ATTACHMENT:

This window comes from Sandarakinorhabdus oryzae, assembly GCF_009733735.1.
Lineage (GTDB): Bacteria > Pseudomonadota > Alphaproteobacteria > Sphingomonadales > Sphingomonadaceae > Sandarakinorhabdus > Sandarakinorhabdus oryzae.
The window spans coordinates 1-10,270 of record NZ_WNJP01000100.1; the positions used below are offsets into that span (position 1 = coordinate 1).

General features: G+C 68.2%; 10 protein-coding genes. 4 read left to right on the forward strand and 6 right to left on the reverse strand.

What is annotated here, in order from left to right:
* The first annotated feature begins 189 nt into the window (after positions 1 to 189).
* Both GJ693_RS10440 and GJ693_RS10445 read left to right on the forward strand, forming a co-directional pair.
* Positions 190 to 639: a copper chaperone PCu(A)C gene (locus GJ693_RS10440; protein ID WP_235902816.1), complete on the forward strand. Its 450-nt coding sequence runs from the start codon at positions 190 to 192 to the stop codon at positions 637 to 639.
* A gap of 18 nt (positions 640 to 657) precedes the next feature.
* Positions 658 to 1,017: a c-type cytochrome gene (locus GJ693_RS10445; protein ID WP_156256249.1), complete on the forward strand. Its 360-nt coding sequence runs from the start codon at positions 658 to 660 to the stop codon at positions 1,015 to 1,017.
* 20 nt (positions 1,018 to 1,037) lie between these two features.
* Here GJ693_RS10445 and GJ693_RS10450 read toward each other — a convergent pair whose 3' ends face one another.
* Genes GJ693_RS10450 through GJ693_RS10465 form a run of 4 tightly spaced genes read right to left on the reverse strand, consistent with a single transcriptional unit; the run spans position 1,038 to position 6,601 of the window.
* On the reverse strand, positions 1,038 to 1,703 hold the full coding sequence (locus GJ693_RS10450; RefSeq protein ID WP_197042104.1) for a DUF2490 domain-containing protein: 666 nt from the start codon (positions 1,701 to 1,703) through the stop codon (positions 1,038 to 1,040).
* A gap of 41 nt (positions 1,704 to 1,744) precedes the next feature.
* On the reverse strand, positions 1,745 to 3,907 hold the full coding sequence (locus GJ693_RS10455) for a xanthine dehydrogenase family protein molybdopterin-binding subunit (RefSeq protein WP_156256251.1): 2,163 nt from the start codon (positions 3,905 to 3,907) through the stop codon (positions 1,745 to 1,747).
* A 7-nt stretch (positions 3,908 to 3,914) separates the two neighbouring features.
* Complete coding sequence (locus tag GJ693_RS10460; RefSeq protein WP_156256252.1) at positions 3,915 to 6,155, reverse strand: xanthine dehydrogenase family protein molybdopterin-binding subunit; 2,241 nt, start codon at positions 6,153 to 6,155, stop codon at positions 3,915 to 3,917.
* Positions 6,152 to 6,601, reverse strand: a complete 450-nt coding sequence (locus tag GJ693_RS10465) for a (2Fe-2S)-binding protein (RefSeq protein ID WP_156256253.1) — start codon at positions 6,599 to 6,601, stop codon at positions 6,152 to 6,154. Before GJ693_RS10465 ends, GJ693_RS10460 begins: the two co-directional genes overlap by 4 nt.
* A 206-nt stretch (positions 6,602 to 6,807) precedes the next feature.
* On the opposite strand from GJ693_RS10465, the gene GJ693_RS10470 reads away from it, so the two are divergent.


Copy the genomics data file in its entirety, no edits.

This window comes from Sandarakinorhabdus oryzae, assembly GCF_009733735.1.
Lineage (GTDB): Bacteria > Pseudomonadota > Alphaproteobacteria > Sphingomonadales > Sphingomonadaceae > Sandarakinorhabdus > Sandarakinorhabdus oryzae.
The window spans coordinates 1-10,270 of record NZ_WNJP01000100.1; the positions used below are offsets into that span (position 1 = coordinate 1).

General features: G+C 68.2%; 10 protein-coding genes. 4 read left to right on the forward strand and 6 right to left on the reverse strand.

What is annotated here, in order from left to right:
* The first annotated feature begins 189 nt into the window (after positions 1 to 189).
* Both GJ693_RS10440 and GJ693_RS10445 read left to right on the forward strand, forming a co-directional pair.
* Positions 190 to 639: a copper chaperone PCu(A)C gene (locus GJ693_RS10440; protein ID WP_235902816.1), complete on the forward strand. Its 450-nt coding sequence runs from the start codon at positions 190 to 192 to the stop codon at positions 637 to 639.
* A gap of 18 nt (positions 640 to 657) precedes the next feature.
* Positions 658 to 1,017: a c-type cytochrome gene (locus GJ693_RS10445; protein ID WP_156256249.1), complete on the forward strand. Its 360-nt coding sequence runs from the start codon at positions 658 to 660 to the stop codon at positions 1,015 to 1,017.
* 20 nt (positions 1,018 to 1,037) lie between these two features.
* Here GJ693_RS10445 and GJ693_RS10450 read toward each other — a convergent pair whose 3' ends face one another.
* Genes GJ693_RS10450 through GJ693_RS10465 form a run of 4 tightly spaced genes read right to left on the reverse strand, consistent with a single transcriptional unit; the run spans position 1,038 to position 6,601 of the window.
* On the reverse strand, positions 1,038 to 1,703 hold the full coding sequence (locus GJ693_RS10450; RefSeq protein ID WP_197042104.1) for a DUF2490 domain-containing protein: 666 nt from the start codon (positions 1,701 to 1,703) through the stop codon (positions 1,038 to 1,040).
* A gap of 41 nt (positions 1,704 to 1,744) precedes the next feature.
* On the reverse strand, positions 1,745 to 3,907 hold the full coding sequence (locus GJ693_RS10455) for a xanthine dehydrogenase family protein molybdopterin-binding subunit (RefSeq protein WP_156256251.1): 2,163 nt from the start codon (positions 3,905 to 3,907) through the stop codon (positions 1,745 to 1,747).
* A 7-nt stretch (positions 3,908 to 3,914) separates the two neighbouring features.
* Complete coding sequence (locus tag GJ693_RS10460; RefSeq protein WP_156256252.1) at positions 3,915 to 6,155, reverse strand: xanthine dehydrogenase family protein molybdopterin-binding subunit; 2,241 nt, start codon at positions 6,153 to 6,155, stop codon at positions 3,915 to 3,917.
* Positions 6,152 to 6,601, reverse strand: a complete 450-nt coding sequence (locus tag GJ693_RS10465) for a (2Fe-2S)-binding protein (RefSeq protein ID WP_156256253.1) — start codon at positions 6,599 to 6,601, stop codon at positions 6,152 to 6,154. Before GJ693_RS10465 ends, GJ693_RS10460 begins: the two co-directional genes overlap by 4 nt.
* A 206-nt stretch (positions 6,602 to 6,807) precedes the next feature.
* On the opposite strand from GJ693_RS10465, the gene GJ693_RS10470 reads away from it, so the two are divergent.